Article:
The show was so hastily and clumsily directed that you felt pity for those involved.
Kibbutz Beit Oren ("Home of Pine") was hastily evacuated and went up in flames.
It was to this house that Sigmund Freud and his daughter Anna hastily relocated in 1938, fleeing Nazi-occupied Vienna.
With the hastily assembled GM looking overextended, Durant was forced out of office in 1910 by his bankers.
That hastily organized event led to the creation of the fund.
She did not allow him to finish; she said hastily that she must witness the contest.
hastily he uncorked the left-hand bottle, and was immediately reassured.
She walked after him, and when he turned round to look at her, she hastily looked the other way.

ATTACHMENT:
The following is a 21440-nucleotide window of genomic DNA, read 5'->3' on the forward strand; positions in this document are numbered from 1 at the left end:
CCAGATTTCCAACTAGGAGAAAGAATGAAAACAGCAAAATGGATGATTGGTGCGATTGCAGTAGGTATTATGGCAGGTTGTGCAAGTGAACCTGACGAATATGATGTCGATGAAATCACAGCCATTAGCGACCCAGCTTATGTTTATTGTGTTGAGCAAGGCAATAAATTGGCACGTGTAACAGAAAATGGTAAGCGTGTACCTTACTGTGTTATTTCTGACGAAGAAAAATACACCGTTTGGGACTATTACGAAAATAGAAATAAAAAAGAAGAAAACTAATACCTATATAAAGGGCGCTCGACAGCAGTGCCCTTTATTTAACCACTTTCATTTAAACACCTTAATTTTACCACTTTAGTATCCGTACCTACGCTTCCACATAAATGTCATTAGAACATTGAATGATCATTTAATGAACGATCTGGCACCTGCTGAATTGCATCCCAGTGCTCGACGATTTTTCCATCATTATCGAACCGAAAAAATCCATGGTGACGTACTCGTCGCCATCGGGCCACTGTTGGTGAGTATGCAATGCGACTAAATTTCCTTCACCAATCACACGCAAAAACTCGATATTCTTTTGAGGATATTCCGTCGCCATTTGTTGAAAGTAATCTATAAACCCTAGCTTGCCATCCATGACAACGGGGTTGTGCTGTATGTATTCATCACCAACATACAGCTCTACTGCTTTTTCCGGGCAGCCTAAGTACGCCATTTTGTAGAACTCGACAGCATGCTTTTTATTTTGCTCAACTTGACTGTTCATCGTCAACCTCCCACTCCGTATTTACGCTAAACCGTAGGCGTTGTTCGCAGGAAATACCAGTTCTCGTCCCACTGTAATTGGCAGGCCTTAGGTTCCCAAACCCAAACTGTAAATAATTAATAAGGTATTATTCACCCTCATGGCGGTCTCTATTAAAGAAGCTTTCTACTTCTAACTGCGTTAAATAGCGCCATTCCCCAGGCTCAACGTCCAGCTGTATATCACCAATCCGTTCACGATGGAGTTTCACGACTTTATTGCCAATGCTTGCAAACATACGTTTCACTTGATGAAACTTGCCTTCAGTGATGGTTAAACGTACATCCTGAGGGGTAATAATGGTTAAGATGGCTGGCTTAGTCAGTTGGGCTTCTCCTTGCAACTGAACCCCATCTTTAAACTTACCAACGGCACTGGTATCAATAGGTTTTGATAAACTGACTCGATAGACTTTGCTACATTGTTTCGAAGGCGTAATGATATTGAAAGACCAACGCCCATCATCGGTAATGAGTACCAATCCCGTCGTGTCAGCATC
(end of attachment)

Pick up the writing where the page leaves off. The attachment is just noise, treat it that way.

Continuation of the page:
The carriage stopped, and Marriott hastily jumped out of it.
It is enough to say here that the view Cooper took was not hastily formed, nor was it the result of accidental prejudices.
mid-14c., "speedy, quick," by 1500s replacing or nativizing earlier hastif (c.1300) "eager, impetuous," from Old French hastif "speedy, rapid; forward, advanced; rash, impetuous" (12c., Modern French hâtif), from haste (see haste). Meaning "requiring haste" is late 14c. (the sense in hasty pudding, 1590s, so called because it was made quickly); that of "rash" is from early 15c. Related: Hastiness. Old French also had a form hasti (for loss of terminal -f, cf. joli/jolif, etc.), which may have influenced the form of the English word.
The termination was doubtless from the first identified with native -i, -y, from OE -ig; and it is noticeable that the other Teutonic langs. have formed corresponding adjs. of that type: Du. haastig, Ger., Da., Sw. hastig. [OED]